Home > Articles > Operating Systems, Server > Microsoft Servers

Windows Server Reference Guide

Hosted by

Toggle Open Guide Table of ContentsGuide Contents

Close Table of ContentsGuide Contents

Close Table of Contents

The Purpose of Access Control Lists

Last updated Sep 26, 2003.

In all current editions of Windows, there is now a common model for system security. In this case, "security" is defined as the operating system's ability to restrict access to any file or resource, by a specified user or by a group of users.

Commonly, the security process is characterized as restricting certain people from venturing into territory where they don't belong. In practice, securing Windows Server 2003 is a matter of preventing entities from doing things they shouldn't. System failures are more often the fault of ill-behaved software than any intentionally perpetrated threat. And anyone smart enough to launch a threat these days disguises himself not as a user, but as a logical entity—an innocent fragment of code making a seemingly innocuous remote procedure call.

Who Goes There?

In the modern Windows model, users are not necessarily people. Since the most important files used by the operating system should be the most shielded from public use and abuse anyway, the focus of true system security shifts from maintaining this public visibility shield, but marshaling how software components make use of these critical system files. Because Windows enables some software components to communicate with other software components, it invokes a communications protocol specified by the Component Object Model (COM), stating how contact is initiated between the client and server components, and how the client's request for data is satisfied or responded to. But COM is not, by design, secure; in other words, the process by which a server component decides to trust a client component is not stated by COM, but instead left to other Windows services to try to straighten out. Trust requires authentication; and in Windows, the authentication process was originally designed to verify the identities of people, not other processes.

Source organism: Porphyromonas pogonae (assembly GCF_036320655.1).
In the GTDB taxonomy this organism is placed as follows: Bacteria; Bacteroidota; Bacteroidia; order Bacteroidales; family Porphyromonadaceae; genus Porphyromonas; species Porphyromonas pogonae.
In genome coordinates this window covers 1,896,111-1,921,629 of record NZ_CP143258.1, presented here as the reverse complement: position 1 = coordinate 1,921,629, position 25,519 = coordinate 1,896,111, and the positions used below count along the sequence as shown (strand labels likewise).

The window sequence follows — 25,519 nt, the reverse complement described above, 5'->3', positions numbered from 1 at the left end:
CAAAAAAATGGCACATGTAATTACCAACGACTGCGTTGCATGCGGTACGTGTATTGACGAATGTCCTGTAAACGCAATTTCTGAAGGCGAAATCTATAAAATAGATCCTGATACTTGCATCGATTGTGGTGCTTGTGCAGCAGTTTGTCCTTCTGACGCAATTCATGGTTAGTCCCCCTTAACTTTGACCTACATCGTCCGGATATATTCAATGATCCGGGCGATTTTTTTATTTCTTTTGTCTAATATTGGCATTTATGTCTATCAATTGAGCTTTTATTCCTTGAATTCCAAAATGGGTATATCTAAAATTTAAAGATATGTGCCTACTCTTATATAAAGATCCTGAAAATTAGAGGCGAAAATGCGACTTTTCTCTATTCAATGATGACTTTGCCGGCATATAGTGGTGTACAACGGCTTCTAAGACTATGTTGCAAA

So within Active Directory, the security identifiers (SIDs) (they provide the official "license plate" for active agents within the system) record the presence of processes in a similar way as they do human beings. Both machines and human users have SIDs; and since both types of entities can be clustered into groups within AD, a group of people and a group of resources (for instance, the print servers on the third floor) are identified and authenticated using very similar techniques. Now you can begin to see why malicious users masquerade themselves as system resources.

In today's Active Directory, every identifiable object is defined not by what it is allowed to use and what it is not allowed to use, but instead by to-whom or to-what it permits itself to be used. For security identifiers that represent specific human users, this doesn't really make much sense (although if such a practice were enacted in the real world, the entire process of dating could be radically simplified); however, for files and other Windows resources, this actually simplifies things quite a bit. Every usable resource carries its own "rap sheet"—a running tally of who's naughty and who's nice—called an Access Control List (ACL). Long-time Windows sysadmins refer to these as "ack'·els," if only to lay claim to as many geeky acronyms as Microsoft can make available.